It is here that the question of the transcendental unity behind the great diversity of the phenomenal world is systematically addressed. The issue had, of course, been mooted in the earlier Vedic tradition, especially under the heading 'that one (entity)' from which everything has evolved. But it is in the last Vedic Upanishads that the issue is met head-on, with various competing characterizations of as Brahman, Atman, and even more profoundly as beyond any positive definition, describable only negatively as neti and the like.

It is here, too, that the important concepts of karman and reincarnation are first formulated, concepts that are foundational to all post-Vedic Indian religions. Again, there were earlier Vedic antecedents, especially in the later portions of the Brahmans. Most notable among these is the concept of repeated death in "yonder world" which deprives the deceased of immortality. But again, it is only in the late Vedic Upanishad that coherent theories of 'rebirth', based on the nature of one are beginning to be developed. (The term used by the early Upanishads actually in 'returning'.)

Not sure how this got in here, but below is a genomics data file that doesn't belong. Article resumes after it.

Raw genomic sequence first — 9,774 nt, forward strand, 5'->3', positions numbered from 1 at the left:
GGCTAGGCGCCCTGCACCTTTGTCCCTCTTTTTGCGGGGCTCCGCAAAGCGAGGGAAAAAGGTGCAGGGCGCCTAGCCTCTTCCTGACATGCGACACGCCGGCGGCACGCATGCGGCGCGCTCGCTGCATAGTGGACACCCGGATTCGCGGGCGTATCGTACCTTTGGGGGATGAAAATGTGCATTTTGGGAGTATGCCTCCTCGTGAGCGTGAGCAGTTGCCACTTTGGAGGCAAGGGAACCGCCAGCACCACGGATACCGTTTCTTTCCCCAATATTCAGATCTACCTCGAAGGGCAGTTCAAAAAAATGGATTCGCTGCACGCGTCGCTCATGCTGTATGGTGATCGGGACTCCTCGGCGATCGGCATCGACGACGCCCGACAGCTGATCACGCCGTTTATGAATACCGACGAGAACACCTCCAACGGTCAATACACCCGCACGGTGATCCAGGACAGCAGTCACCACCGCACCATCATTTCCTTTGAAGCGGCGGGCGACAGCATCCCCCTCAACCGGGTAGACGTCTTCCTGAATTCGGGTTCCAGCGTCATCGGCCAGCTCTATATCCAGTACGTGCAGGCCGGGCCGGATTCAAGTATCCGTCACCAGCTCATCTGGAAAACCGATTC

Just as the early Upanishads of the late Vedic era is a point of transition in Indian religious thinking, so they also constitute a transitional period in terms of their grammar and language use. Features of Vedic grammar and diction coexist with rhetorical strategies and methods of argumentation that characterize post-Vedic sastric texts. The early Upanishads, therefore, offer an excellent entry point to the Vedic language for students familiar with Classical Sanskrit.

It is for these reasons that some ten years ago I began preparing this Early Upanisadic Reader, for students who had completed the better part of two years of Classical Sanskrit instruction at the University of Illinois.